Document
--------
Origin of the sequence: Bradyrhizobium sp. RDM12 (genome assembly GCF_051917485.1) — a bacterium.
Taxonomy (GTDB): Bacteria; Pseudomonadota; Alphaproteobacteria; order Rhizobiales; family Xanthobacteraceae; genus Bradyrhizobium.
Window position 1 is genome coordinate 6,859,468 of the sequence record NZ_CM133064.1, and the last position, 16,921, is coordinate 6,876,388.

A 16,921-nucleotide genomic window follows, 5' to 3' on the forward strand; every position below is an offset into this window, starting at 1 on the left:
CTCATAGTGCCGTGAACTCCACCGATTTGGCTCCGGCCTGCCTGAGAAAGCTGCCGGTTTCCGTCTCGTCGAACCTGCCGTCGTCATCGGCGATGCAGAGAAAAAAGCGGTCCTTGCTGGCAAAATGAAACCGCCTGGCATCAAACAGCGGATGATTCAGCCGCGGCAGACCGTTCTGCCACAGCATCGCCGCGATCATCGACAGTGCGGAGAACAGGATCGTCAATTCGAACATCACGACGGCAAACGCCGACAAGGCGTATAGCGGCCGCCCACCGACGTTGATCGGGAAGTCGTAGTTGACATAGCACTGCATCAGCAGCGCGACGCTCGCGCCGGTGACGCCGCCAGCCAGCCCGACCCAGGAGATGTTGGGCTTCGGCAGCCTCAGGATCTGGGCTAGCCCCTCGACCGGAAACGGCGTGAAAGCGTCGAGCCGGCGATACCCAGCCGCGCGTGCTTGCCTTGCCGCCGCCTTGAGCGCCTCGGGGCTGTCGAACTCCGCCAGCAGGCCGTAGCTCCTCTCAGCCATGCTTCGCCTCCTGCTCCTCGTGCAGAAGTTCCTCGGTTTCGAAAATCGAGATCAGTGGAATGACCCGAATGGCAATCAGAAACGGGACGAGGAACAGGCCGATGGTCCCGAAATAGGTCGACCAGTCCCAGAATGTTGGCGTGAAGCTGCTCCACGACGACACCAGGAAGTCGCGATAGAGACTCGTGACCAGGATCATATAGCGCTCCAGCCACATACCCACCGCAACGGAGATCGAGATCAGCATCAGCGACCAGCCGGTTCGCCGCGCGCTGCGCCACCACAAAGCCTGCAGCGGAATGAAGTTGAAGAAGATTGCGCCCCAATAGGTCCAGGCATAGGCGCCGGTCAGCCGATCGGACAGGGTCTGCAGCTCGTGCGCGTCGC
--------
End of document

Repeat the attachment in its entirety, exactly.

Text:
Origin of the sequence: Bradyrhizobium sp. RDM12 (genome assembly GCF_051917485.1) — a bacterium.
Taxonomy (GTDB): Bacteria; Pseudomonadota; Alphaproteobacteria; order Rhizobiales; family Xanthobacteraceae; genus Bradyrhizobium.
Window position 1 is genome coordinate 6,859,468 of the sequence record NZ_CM133064.1, and the last position, 16,921, is coordinate 6,876,388.

A 16,921-nucleotide genomic window follows, 5' to 3' on the forward strand; every position below is an offset into this window, starting at 1 on the left:
CTCATAGTGCCGTGAACTCCACCGATTTGGCTCCGGCCTGCCTGAGAAAGCTGCCGGTTTCCGTCTCGTCGAACCTGCCGTCGTCATCGGCGATGCAGAGAAAAAAGCGGTCCTTGCTGGCAAAATGAAACCGCCTGGCATCAAACAGCGGATGATTCAGCCGCGGCAGACCGTTCTGCCACAGCATCGCCGCGATCATCGACAGTGCGGAGAACAGGATCGTCAATTCGAACATCACGACGGCAAACGCCGACAAGGCGTATAGCGGCCGCCCACCGACGTTGATCGGGAAGTCGTAGTTGACATAGCACTGCATCAGCAGCGCGACGCTCGCGCCGGTGACGCCGCCAGCCAGCCCGACCCAGGAGATGTTGGGCTTCGGCAGCCTCAGGATCTGGGCTAGCCCCTCGACCGGAAACGGCGTGAAAGCGTCGAGCCGGCGATACCCAGCCGCGCGTGCTTGCCTTGCCGCCGCCTTGAGCGCCTCGGGGCTGTCGAACTCCGCCAGCAGGCCGTAGCTCCTCTCAGCCATGCTTCGCCTCCTGCTCCTCGTGCAGAAGTTCCTCGGTTTCGAAAATCGAGATCAGTGGAATGACCCGAATGGCAATCAGAAACGGGACGAGGAACAGGCCGATGGTCCCGAAATAGGTCGACCAGTCCCAGAATGTTGGCGTGAAGCTGCTCCACGACGACACCAGGAAGTCGCGATAGAGACTCGTGACCAGGATCATATAGCGCTCCAGCCACATACCCACCGCAACGGAGATCGAGATCAGCATCAGCGACCAGCCGGTTCGCCGCGCGCTGCGCCACCACAAAGCCTGCAGCGGAATGAAGTTGAAGAAGATTGCGCCCCAATAGGTCCAGGCATAGGCGCCGGTCAGCCGATCGGACAGGGTCTGCAGCTCGTGCGCGTCGC